I sew as much as I knit; but I can unravel a cardigan, for example, and if the yarn isn’t worn, I can reknit every scrap of yarn into a completely different garment – say a skirt. If I make it too big or too small, I can reknit it; once I’ve cut fabric too small, rescuing a garment may not be possible. I’ve recently lost a lot of weight; while I can take in my tailored skirts, the jackets are a lost cause; however my handspun jumpers I happily unravel and reknit to suit my new shape.

    And just because I could make a child’s garment out of scraps, doesn’t mean it’s of any use to me – my child is now 19, and wears adult-sized clothing.

  4. Georgina says:

    Textile scrap recycling was a big industry in the US years ago (before off-shoring). I used to own a company that collected textile clippings (or left-overs from cuts)from denim companies. We would bale up the scrap and sell it to specialized recycling mills. Some of the end-uses of the scrap were: flocking, cellulose powder used as filler for products such as make-up and tampons, insulating paper, mattress stuffing, and even for the paper used to print U.S. currency.
    Since most apparel production has left the U.S., so has this recycling industry. I have been out of that business for a while. An interesting note is that the price of the textile clips was/is a commodity, and competes with raw cotton prices. Whenever the price of raw cotton was up, the demand for scrap was higher because it was cheaper to used recycled fiber. U.S. government cotton subsidies actually hurt the textile recycling industry.
    Anyway, I just wanted to shed some light on an industry few know about. All of those left-overs from the cutting tables can be recycled. It does’nt have to be just cotton. We recycled all types of fibers.

  5. Oxanna says:

    Lovely examples. How exactly do you think they’re sewn (or attached, as the case may be)? What I’m thinking is that what one saves in fabric, one may not save in sewing (labor). All those little curves and points!

  6. Timo Rissanen says:

    Thanks, Georgina, for bringing that up. I remember from my childhood in Finland that we used to take all our textile waste – every rag and scrap – to special collection points, and dad told me it was used to make paper, especially bank notes as you say. I’ve tried to find places here in Australia that would do the same. The Smith Family, a charity, do collect and recycle scrap in their own mill, but mainly in industrial quantities, ie. household scrap isn’t really of interest to them. Other charities are asking people not to donate damaged clothes because their waste management costs to deal with this are literally in the millions. Whilst I think recycling is a problem in some circumstances in that it can inadvertently encourage disposability while making us feel better about it because we recycle, recycling would seem much the better option than dumping in landfill all that precious fibre.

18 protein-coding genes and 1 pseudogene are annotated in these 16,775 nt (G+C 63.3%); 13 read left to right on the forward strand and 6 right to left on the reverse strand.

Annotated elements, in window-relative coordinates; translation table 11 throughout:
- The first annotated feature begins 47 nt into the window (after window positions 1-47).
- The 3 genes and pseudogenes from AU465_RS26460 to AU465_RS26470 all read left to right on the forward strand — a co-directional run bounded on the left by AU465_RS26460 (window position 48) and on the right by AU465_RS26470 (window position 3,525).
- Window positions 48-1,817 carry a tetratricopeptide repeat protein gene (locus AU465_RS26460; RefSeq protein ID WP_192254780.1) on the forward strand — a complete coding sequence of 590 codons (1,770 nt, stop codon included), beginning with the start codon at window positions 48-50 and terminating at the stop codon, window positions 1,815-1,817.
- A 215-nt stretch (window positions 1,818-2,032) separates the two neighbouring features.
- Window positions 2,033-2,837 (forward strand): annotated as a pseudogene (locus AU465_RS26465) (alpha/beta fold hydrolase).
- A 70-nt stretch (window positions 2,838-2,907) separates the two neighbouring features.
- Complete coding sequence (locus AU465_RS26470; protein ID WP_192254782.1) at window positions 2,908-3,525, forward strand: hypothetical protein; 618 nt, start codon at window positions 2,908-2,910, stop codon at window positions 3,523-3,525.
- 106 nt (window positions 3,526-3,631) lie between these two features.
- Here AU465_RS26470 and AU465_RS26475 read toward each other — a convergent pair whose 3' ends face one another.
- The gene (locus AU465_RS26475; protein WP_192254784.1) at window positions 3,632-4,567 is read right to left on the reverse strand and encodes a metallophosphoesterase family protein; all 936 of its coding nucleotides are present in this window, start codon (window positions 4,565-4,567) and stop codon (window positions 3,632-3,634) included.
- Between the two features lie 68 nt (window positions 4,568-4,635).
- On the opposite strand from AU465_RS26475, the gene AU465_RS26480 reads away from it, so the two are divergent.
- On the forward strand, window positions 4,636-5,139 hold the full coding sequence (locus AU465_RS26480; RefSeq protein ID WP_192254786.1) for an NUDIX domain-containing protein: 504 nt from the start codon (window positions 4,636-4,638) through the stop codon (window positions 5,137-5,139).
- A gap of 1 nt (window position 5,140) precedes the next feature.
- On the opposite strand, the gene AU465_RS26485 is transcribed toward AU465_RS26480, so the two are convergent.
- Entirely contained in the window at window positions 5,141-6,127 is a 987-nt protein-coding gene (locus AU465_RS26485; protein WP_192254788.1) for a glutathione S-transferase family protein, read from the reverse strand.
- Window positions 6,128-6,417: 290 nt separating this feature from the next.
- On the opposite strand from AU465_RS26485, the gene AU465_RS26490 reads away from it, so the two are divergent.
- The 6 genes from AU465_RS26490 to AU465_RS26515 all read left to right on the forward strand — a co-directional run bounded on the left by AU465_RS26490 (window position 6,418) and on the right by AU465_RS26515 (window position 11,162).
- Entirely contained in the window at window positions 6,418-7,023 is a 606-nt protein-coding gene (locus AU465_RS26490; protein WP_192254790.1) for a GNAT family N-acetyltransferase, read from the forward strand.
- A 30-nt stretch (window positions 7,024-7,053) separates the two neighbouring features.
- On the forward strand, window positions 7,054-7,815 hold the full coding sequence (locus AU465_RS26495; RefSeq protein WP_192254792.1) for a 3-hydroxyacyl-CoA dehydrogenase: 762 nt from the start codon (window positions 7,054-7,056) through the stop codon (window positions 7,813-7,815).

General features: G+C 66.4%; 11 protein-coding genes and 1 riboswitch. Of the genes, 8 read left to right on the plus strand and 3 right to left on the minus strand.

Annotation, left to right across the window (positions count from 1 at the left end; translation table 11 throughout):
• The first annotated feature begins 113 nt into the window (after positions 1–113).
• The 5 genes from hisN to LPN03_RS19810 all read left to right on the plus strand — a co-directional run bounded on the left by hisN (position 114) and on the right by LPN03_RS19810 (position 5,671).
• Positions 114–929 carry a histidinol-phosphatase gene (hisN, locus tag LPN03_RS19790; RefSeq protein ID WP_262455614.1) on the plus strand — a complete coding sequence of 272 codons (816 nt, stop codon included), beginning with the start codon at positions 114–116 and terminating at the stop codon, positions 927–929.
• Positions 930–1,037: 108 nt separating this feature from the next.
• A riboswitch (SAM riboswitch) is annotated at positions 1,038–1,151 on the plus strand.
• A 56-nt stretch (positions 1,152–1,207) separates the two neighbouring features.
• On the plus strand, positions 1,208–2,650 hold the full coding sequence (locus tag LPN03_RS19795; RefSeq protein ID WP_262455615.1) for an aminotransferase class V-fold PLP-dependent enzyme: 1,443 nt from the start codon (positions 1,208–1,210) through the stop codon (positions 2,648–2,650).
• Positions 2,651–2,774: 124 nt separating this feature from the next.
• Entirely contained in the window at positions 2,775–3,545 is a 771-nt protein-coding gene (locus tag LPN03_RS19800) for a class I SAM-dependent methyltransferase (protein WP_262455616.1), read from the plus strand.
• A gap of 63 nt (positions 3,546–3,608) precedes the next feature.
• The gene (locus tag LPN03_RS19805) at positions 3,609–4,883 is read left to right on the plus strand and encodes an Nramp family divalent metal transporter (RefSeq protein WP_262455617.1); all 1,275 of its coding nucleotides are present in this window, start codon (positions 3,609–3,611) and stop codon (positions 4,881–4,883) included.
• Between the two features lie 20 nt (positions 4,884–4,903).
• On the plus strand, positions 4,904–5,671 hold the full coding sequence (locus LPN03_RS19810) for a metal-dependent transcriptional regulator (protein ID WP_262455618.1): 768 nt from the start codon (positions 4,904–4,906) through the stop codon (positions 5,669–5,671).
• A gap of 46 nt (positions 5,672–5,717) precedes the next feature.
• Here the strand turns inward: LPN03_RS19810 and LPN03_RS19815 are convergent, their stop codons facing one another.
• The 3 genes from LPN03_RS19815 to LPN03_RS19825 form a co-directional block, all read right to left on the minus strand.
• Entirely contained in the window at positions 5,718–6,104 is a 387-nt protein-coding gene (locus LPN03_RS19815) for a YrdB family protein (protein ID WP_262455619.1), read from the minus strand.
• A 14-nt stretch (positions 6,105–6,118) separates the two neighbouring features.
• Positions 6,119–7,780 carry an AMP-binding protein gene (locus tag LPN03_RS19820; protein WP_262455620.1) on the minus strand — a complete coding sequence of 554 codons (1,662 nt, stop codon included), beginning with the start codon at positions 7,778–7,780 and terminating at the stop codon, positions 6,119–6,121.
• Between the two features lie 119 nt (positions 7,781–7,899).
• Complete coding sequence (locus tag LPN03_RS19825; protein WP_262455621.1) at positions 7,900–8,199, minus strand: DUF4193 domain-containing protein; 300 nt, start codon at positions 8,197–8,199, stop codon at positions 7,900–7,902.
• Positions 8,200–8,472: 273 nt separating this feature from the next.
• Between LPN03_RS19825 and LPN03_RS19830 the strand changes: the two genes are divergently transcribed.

Susan Strasser’s ‘Waste and Want: A Social History of Trash’ is one of my favourite books. There is real beauty in how people used to use something to its very end of usefulness. Some still do, of course, and I try (and often fail). It’s hard, though, in the society we’ve created. Anyone ever tried to do their weekly shopping without buying a single plastic-wrapped food item? Possible rather difficult, and more significantly, often inconvenient.

    (Sorry, Kathleen – going very off-topic here so will stop now.)